Tag: happy scientist

Casting Keynotes: The Virtual Lab

Last Tuesday? I had the pleasure of competing in the casting keynotes competition of the TEDx UHasselt chapter. An evening filled with interesting talks on subjects ranging from the FAIR principles of open-data (by Liebet Peeters)  to the duty not stay silent in the face of “bad ideas” and leading a life of purpose. An interesting presentation was the one by Ann Bessemans on visual prosody to improve reading skills in young children as well as reading experience, more specifically the transfer of non-literal-content, for non-native speakers. There was also time for some humor, with the dangerous life of Tim Biesmans, who suffers from peanut-allergies. For him, death lurks around every corner, even in a first-date’s kiss. During my talk, I traced the evolution of computational research as the third paradigm of scientific discovery, showing you can find computational research in every field, and why it is evolving at its break-neck speed.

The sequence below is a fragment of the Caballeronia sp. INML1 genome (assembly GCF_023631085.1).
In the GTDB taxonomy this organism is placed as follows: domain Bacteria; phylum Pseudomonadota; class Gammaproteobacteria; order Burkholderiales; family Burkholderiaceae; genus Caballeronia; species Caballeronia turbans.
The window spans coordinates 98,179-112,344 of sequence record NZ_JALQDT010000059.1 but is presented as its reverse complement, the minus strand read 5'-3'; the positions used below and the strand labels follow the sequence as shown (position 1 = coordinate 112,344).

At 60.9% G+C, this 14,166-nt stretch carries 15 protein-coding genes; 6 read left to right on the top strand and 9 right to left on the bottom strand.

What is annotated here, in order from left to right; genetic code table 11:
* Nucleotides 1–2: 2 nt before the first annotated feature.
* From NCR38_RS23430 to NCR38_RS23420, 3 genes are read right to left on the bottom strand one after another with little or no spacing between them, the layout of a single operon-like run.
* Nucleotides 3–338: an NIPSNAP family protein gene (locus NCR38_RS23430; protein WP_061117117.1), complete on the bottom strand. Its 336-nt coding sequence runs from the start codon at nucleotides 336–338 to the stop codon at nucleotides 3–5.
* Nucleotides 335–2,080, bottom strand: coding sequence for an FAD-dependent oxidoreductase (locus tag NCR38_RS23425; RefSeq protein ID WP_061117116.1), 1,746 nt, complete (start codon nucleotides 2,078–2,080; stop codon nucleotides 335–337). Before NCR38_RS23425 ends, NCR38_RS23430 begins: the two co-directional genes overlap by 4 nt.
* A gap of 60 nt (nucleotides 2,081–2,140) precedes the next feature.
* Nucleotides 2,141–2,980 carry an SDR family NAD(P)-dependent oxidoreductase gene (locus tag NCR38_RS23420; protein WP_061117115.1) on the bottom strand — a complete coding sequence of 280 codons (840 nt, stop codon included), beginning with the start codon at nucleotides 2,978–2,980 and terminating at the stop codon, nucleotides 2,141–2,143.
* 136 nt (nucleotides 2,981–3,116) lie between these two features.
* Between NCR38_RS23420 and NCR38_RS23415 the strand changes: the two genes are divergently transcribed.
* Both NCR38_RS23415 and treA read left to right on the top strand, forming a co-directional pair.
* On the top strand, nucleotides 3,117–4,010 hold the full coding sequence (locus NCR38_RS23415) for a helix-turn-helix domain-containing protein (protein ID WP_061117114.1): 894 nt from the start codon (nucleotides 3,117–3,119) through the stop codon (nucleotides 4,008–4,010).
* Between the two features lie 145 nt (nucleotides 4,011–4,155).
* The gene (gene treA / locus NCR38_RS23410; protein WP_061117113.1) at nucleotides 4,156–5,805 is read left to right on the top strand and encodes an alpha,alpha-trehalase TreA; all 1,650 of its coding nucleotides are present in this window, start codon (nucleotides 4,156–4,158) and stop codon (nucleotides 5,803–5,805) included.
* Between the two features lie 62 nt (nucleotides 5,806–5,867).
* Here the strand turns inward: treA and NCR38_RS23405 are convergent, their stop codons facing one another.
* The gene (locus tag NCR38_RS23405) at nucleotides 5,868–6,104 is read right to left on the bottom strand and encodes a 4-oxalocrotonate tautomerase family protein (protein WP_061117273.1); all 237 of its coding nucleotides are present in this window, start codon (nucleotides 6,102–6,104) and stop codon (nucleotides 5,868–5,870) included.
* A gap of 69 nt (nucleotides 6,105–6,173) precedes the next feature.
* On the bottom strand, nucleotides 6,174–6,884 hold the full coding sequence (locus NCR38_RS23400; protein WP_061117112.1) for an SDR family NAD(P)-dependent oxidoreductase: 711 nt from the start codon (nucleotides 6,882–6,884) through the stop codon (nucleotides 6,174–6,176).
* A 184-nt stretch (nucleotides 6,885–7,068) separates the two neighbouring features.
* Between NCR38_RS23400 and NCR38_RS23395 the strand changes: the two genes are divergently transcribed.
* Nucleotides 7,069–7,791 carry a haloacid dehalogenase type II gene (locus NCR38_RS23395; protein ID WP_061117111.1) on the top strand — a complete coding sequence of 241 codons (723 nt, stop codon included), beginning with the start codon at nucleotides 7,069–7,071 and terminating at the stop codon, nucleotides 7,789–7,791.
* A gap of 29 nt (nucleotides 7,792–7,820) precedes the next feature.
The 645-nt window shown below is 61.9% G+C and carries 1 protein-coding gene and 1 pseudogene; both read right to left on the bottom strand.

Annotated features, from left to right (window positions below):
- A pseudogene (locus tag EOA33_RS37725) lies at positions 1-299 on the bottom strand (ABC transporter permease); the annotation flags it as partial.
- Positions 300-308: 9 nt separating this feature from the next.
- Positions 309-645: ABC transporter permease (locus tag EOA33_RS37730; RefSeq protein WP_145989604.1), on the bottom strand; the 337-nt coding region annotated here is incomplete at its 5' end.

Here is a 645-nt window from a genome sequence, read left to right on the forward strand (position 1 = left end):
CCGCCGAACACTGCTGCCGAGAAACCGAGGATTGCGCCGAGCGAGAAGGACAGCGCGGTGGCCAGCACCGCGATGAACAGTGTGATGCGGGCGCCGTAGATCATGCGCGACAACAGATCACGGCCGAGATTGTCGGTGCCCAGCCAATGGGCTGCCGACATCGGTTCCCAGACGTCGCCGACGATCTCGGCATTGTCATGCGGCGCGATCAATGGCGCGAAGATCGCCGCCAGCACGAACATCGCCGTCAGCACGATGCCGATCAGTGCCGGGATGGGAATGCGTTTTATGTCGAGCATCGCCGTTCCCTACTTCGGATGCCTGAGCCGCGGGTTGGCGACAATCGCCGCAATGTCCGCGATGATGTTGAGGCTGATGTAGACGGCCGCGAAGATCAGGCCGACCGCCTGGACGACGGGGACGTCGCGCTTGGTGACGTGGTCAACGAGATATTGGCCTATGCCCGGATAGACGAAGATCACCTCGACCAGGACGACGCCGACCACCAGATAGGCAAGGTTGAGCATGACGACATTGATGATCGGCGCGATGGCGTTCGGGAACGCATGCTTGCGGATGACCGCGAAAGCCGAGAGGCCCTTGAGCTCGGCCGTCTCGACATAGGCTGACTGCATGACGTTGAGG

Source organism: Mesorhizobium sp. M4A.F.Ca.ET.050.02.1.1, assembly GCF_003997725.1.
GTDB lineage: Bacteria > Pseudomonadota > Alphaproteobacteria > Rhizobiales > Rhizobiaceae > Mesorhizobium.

During the event, both the public and a jury voted on the best presentation, which would then have to present at the TEDx UHasselt in 2020.

And the Winner is …drum roll… Danny Vanpoucke!

So this story will continue during the 2020 TEDx event at UHasselt, and I hope to see you there 🙂

Casting Keynotes

top: Full action shots of my presentation. Moore’s Law as driving force behind computational research, and pondering the meaning of Artificial Intelligence. Bottom: Yes, I won 🙂

 

Start to science-communicate

Today and tomorrow, there is a 2-day summer school on science communication held at the University of Antwerp: Let’s Talk Science! During this summer school there are a large number of workshops to participate in, and lectures to attend, dealing with all aspects of science communication.